Psalm 118:102, 14-24
Acts 10:34-43
Matthew 38:1-10

What a wonderful coincidence that the celebration of Easter is the same week as the secular celebration of Earth Day this year. Peter reminded the Gentiles in Cornelius’ house: “Jesus’ commanded us to preach to the people and to testify that he is the one ordained by God as judge of the living and the dead” (Acts 10:42). Thus the preacher might consider taking a cue from St. Francis of Assisi, preacher of sermons to his Brothers and Sisters in Creation, and address the “congregation” of the other-than-human members of God’s Earth-cathedral.[1] The Earth-congregation can be directly addressed and the humans told that they can “listen in.” Thus anthropocentrism would be de-centered from the outset.

Moreover, the members of the other-than-human community could be identified by their role within the Passion and Resurrection narratives. The ecological hermeneutic can be woven throughout the sermon by seeing the events from the nature characters’ points-of-view. They were, in fact, witnesses to the events from Palm Sunday through Good Friday and were co-sufferers in Jesus’ crucifixion. The voice of the stones echoed the ringing “hosannas” along the road to Jerusalem. The Palm leaves waved from trees and human hands as the donkey’s hooves carried Jesus into the city. Olive Grove stood sentry over Jesus as he prayed at Gethsemane. The sun hid its face during the torturous hours Jesus hung on the cross, as Nephesh, the Breath of Life, was forced from his lungs with each passing hour. And two Trees—both felled in the prime of their lives after having housed countless birds, insects, and children’s playtimes—were lashed together and forced to become the scaffolding of death for Jesus. Even the Rocks trembled and shook, fractured and split as Jesus breathed his last.

By the same token, Creation witnessed the resurrection. Earth essentially took Jesus’ body into herself and birthed him from her womb as the Resurrected One, the earthquake reminiscent of the “labor pangs” Paul mentions in Romans 8:22. Imagine the elements of Creation providing a unique witness to the resurrection, allowing us to see that morning from a fly’s eye, stone’s eye, and birds’ eye view of the risen Christ. The Greek chorus of Creation is set in relief against the reaction of the women at the tomb on Easter morning. The description of what they see is echoed by Catherine Keller’s description of an ecological resurrection:

Only by locating the renewed body within the larger ecologies in which it dwells—of which it is a shifting configural space—do we allow renewed powers of desire and of healing to release themselves into feedback loops large enough to ’embrace’ us, to feed us back to ourselves more animate. . . [T]he old creation will remain, marred and scarred, to be mourned, healed, teased, its lonely phallic signifiers danced around like ancient maypoles (Catherine Keller, Apocalypse Now and Then: A Feminist Guide to the End of the World, Boston: Beacon Press, 1996, pp. 179, 180).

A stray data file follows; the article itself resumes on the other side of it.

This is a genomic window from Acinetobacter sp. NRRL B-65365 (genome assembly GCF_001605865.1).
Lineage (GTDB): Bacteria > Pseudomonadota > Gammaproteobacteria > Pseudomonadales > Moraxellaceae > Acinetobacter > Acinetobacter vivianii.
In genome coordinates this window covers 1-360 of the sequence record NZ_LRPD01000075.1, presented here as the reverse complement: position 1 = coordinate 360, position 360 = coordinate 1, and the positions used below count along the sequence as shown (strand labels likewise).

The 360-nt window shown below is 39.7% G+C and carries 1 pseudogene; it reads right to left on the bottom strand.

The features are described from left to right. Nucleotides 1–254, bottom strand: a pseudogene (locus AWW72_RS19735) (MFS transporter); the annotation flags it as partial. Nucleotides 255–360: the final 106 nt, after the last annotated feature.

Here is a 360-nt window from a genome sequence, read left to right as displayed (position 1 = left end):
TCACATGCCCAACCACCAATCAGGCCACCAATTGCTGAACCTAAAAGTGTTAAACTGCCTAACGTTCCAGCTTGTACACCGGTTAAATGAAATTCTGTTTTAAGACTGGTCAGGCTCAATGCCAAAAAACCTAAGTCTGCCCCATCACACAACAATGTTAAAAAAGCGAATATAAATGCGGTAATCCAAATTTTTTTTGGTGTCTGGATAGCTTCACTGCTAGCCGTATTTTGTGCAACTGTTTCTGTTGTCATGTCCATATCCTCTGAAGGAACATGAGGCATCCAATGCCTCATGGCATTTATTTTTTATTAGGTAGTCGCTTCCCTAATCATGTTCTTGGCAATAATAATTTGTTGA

Thus the sermon, through both its form and content, could enact a creative actualization of the biblical story from Earth’s perspective and situate the other-than-human characters as equals in the theo-drama of the Passion and Resurrection.

The sermon might remind Creation of its continued suffering of ecological-crucifixions such as clear-cutting and deforestation, oil and gas drilling, air pollution and children’s asthma, global warming and climate change. Mark Wallace makes the connection between the cruciform Spirit and “the continual debasement of the earth and its inhabitants . . . [T]he Spirit bears the cross of a planet under siege as she lives under the burden of humankind’s ecological sin” (Mark I. Wallace, Finding God in the Singing River: Christianity, Spirit, Nature; Philadelphia: Fortress, 2005, pp. 23-4).

But even while recognizing that we are in the midst of “an environmental Good Friday,” the sermon proclaims the Cosmic Christ resurrected and Earth’s creatures as witnesses to the miracle. In this way, the Lutheran concept of Deus Absconditus, the hiddenness of God under the form of opposites, can be invoked and listeners given hope in the midst of the darkest hour of our modern-day Easter vigil. Further, the sermon must emphasize that Christ appears to us and calms our fears: “Do not be afraid” (Matthew 28:10). At the same time we are given instruction to “go” and announce to the world the one whom we have seen, the miracle of the resurrection that Creation itself announces to us. Concretizations of Earth-renewal and community restoration would be helpful in enabling the congregation to visualize what eco-resurrection might look like. What are examples of the local community “preaching” that Christ’s resurrection is for the whole Earth? Where are waterways being cleaned up, brownfields being reclaimed, churches being revived by their attention to Earth-care, conservation, and investments in renewable energy?